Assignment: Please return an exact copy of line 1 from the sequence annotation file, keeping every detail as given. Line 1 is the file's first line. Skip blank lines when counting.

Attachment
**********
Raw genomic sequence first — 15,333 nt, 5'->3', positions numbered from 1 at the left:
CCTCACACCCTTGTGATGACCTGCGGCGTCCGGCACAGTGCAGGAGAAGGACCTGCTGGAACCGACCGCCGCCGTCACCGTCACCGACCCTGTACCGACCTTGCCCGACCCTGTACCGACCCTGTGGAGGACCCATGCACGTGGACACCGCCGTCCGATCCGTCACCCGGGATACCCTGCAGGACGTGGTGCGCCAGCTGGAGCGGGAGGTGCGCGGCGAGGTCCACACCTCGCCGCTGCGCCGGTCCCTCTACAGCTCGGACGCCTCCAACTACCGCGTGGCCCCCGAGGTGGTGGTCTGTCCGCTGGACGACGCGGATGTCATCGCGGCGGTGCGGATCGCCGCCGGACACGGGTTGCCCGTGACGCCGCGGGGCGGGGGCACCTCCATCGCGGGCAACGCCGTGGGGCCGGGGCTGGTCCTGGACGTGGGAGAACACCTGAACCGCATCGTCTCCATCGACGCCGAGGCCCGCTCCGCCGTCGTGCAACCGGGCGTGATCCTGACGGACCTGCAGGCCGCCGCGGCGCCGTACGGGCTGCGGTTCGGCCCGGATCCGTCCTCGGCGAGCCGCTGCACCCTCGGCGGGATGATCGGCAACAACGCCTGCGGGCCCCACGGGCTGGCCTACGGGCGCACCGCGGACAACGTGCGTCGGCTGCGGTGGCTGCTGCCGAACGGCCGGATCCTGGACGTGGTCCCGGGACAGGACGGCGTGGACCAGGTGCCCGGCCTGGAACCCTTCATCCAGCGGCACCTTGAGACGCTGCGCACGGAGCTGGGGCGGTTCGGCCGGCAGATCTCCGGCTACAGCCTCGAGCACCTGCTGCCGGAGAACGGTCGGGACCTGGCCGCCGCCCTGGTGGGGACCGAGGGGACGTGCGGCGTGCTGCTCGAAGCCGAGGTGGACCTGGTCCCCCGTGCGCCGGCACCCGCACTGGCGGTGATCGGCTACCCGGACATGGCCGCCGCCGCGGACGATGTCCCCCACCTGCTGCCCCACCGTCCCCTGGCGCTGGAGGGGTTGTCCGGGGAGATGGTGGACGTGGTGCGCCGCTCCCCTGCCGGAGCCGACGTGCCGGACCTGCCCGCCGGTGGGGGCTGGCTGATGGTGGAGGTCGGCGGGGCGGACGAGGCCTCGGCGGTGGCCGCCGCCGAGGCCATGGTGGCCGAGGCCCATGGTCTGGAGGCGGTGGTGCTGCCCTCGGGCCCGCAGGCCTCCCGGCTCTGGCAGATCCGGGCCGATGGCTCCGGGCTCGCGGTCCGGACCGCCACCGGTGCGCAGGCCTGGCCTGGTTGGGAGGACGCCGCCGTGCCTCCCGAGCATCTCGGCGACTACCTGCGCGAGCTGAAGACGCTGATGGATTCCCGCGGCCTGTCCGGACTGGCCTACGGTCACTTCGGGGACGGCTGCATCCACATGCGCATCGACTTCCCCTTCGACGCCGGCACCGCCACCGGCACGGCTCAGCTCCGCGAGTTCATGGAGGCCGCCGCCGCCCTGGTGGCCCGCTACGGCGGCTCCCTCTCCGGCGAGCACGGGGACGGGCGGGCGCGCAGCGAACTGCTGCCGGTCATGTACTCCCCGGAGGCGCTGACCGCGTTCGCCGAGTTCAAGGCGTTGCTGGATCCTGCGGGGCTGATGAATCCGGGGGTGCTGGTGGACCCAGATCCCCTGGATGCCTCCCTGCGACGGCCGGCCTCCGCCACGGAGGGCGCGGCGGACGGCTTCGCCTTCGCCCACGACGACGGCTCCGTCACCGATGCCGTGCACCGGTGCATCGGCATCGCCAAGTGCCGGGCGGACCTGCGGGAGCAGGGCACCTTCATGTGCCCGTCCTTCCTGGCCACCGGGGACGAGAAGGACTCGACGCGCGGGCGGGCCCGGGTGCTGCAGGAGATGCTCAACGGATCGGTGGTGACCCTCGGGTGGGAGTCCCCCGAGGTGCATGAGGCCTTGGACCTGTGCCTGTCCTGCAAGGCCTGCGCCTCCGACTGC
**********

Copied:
Raw genomic sequence first — 15,333 nt, 5'->3', positions numbered from 1 at the left: